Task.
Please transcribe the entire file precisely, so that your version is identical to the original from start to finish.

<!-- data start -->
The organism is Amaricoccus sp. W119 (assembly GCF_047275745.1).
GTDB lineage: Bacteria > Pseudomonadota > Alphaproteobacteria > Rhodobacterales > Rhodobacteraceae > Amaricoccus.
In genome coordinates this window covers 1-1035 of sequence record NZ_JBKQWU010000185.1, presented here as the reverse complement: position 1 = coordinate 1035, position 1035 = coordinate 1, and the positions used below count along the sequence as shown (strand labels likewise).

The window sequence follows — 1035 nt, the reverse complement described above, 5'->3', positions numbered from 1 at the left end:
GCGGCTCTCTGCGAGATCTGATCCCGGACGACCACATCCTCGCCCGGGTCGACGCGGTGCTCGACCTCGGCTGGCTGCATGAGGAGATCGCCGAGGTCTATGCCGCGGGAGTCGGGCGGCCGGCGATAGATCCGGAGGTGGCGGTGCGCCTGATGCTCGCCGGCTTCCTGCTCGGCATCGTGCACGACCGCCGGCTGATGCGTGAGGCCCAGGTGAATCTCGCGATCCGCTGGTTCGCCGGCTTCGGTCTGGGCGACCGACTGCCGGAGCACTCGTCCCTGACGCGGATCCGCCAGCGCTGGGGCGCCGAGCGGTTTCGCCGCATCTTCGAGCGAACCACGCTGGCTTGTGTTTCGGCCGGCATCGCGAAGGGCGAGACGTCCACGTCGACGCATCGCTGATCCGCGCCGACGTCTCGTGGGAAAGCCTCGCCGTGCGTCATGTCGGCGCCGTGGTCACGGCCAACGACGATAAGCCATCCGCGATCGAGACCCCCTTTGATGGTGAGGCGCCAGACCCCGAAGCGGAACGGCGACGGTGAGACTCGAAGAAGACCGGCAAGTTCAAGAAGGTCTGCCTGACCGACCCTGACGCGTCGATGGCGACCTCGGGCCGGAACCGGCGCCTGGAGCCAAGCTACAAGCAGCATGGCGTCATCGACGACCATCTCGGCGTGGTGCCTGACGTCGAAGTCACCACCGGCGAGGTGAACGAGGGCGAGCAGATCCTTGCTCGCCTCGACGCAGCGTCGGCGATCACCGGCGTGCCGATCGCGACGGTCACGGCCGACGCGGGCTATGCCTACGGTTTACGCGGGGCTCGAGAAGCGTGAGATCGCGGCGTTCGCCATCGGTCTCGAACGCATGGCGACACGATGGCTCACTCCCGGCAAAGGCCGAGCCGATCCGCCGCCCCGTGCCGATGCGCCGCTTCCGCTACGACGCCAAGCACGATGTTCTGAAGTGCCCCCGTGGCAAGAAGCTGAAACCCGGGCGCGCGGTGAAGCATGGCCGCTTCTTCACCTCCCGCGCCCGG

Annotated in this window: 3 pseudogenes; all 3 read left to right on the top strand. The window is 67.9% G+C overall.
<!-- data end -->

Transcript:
The organism is Amaricoccus sp. W119 (assembly GCF_047275745.1).
GTDB lineage: Bacteria > Pseudomonadota > Alphaproteobacteria > Rhodobacterales > Rhodobacteraceae > Amaricoccus.
In genome coordinates this window covers 1-1035 of sequence record NZ_JBKQWU010000185.1, presented here as the reverse complement: position 1 = coordinate 1035, position 1035 = coordinate 1, and the positions used below count along the sequence as shown (strand labels likewise).

The window sequence follows — 1035 nt, the reverse complement described above, 5'->3', positions numbered from 1 at the left end:
GCGGCTCTCTGCGAGATCTGATCCCGGACGACCACATCCTCGCCCGGGTCGACGCGGTGCTCGACCTCGGCTGGCTGCATGAGGAGATCGCCGAGGTCTATGCCGCGGGAGTCGGGCGGCCGGCGATAGATCCGGAGGTGGCGGTGCGCCTGATGCTCGCCGGCTTCCTGCTCGGCATCGTGCACGACCGCCGGCTGATGCGTGAGGCCCAGGTGAATCTCGCGATCCGCTGGTTCGCCGGCTTCGGTCTGGGCGACCGACTGCCGGAGCACTCGTCCCTGACGCGGATCCGCCAGCGCTGGGGCGCCGAGCGGTTTCGCCGCATCTTCGAGCGAACCACGCTGGCTTGTGTTTCGGCCGGCATCGCGAAGGGCGAGACGTCCACGTCGACGCATCGCTGATCCGCGCCGACGTCTCGTGGGAAAGCCTCGCCGTGCGTCATGTCGGCGCCGTGGTCACGGCCAACGACGATAAGCCATCCGCGATCGAGACCCCCTTTGATGGTGAGGCGCCAGACCCCGAAGCGGAACGGCGACGGTGAGACTCGAAGAAGACCGGCAAGTTCAAGAAGGTCTGCCTGACCGACCCTGACGCGTCGATGGCGACCTCGGGCCGGAACCGGCGCCTGGAGCCAAGCTACAAGCAGCATGGCGTCATCGACGACCATCTCGGCGTGGTGCCTGACGTCGAAGTCACCACCGGCGAGGTGAACGAGGGCGAGCAGATCCTTGCTCGCCTCGACGCAGCGTCGGCGATCACCGGCGTGCCGATCGCGACGGTCACGGCCGACGCGGGCTATGCCTACGGTTTACGCGGGGCTCGAGAAGCGTGAGATCGCGGCGTTCGCCATCGGTCTCGAACGCATGGCGACACGATGGCTCACTCCCGGCAAAGGCCGAGCCGATCCGCCGCCCCGTGCCGATGCGCCGCTTCCGCTACGACGCCAAGCACGATGTTCTGAAGTGCCCCCGTGGCAAGAAGCTGAAACCCGGGCGCGCGGTGAAGCATGGCCGCTTCTTCACCTCCCGCGCCCGG

Annotated in this window: 3 pseudogenes; all 3 read left to right on the top strand. The window is 67.9% G+C overall.